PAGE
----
Now, this is something unusual for my blog, I don’t do DIY sections for the simple reason that .. well, maybe I should do this more often, I’m good at DIY. Anyway, today’s class is about the Kindle. Actually, about its cover. If you live outside the US as I do these days, it’s already not too easy to get your hands on the latest Kindle, but it’s even harder to find the covers that go with it. So, off we go!
You will need:
– a hard cover book
– liquid paper glue
– a soft brush, rather large, lots of pages to glue together
– a cutter
– clips, not mandatory, but useful
– weights or something heavy to make it all stick together nicely
– a hair dryer, once again not mandatory, but does help
– a plain white paper big enough to fit your Kindle on it (for “localizing purposes”)
– some nice thin paper, for the bottom of the book
– a rubber band, to hold it all together (just like Moleskine poket-books, you’ll see what I’m talking about later).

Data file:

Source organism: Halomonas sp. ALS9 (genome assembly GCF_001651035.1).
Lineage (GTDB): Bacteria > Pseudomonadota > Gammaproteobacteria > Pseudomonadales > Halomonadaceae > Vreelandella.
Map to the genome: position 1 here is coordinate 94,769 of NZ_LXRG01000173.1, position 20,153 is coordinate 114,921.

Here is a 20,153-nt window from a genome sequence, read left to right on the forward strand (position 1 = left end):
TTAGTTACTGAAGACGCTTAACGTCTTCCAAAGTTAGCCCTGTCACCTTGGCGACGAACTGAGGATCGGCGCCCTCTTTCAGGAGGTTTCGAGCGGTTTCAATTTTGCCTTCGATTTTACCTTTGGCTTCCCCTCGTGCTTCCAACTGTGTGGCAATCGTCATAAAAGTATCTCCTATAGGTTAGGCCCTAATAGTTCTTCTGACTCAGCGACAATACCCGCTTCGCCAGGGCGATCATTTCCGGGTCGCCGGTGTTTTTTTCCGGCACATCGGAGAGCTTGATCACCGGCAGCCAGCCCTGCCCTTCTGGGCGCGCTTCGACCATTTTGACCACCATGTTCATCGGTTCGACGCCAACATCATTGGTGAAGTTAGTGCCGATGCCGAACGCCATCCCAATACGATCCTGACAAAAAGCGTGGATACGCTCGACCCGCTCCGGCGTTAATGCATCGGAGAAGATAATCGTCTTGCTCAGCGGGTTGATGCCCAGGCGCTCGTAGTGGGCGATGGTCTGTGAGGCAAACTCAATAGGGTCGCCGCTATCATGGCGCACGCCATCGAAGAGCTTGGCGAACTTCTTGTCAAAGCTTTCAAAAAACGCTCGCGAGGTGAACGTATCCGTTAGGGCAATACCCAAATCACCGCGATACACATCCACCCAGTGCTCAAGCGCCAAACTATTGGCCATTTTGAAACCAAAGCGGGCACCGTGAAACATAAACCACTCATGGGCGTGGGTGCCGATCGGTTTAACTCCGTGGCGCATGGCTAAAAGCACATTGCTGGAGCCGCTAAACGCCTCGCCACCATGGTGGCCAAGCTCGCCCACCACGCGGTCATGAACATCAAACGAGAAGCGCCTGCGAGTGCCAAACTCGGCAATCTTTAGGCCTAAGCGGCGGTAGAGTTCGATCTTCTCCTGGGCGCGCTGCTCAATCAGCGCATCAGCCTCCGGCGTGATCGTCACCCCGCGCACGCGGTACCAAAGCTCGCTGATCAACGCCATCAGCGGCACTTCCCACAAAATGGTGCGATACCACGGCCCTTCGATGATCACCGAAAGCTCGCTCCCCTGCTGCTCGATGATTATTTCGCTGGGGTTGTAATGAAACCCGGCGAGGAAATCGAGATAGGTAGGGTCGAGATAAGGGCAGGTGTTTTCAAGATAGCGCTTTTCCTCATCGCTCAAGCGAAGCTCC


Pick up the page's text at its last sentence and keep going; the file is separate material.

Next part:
First of, we decided to go for a hard cover book. Looks good, its pretty much reliable, makes you look cool in the subway, or whatever reason you have. Pick up a book that appeals to you, maybe even a book you really like and read a tons of times before, the irony makes me laugh.
Now, estimate how many pages you need to glue together, either by measuring the book vs. the Kindle, or, the way we did it, hum.. whatever. You then need to first glue the last part of the book, part which will be the support for your Kindle, then glue the “frame”.
From time to time, use the hair dryer, make sure the glue is properly spread, and use the weights to compress the pages together.
Now take the sheet I told you about and draw around your Kindle, this will help you know how to cut the pages of your book.
While the Kindle owner was taking care of all this, and between shots, I started having fun with some brand new pencils I bought, drawing a simple pear in my Moleskine poket-book.
Next step, the cutting part! Watch out for your fingers and take it slow, you don’t want your Kindle cover to be all torn apart.
Hold it all together with the clips, if you want to, and once your down to the bottom, you’re almost done. Right now you have to make sure your book is solid, use glue on the inside, outside, all over. Use the hair dryer if you want to make it faster. But solidity is the key. You want your Kindle to be protected.
Once this is over, once your book is well glued and solid, you can make the interior look good with the thin paper layer just like that:
Feel free to ask questions if I wasn’t clear enough, I don’t always manage to be as clear as I should. Sorry about that. But if you want more DIY posts, let me know!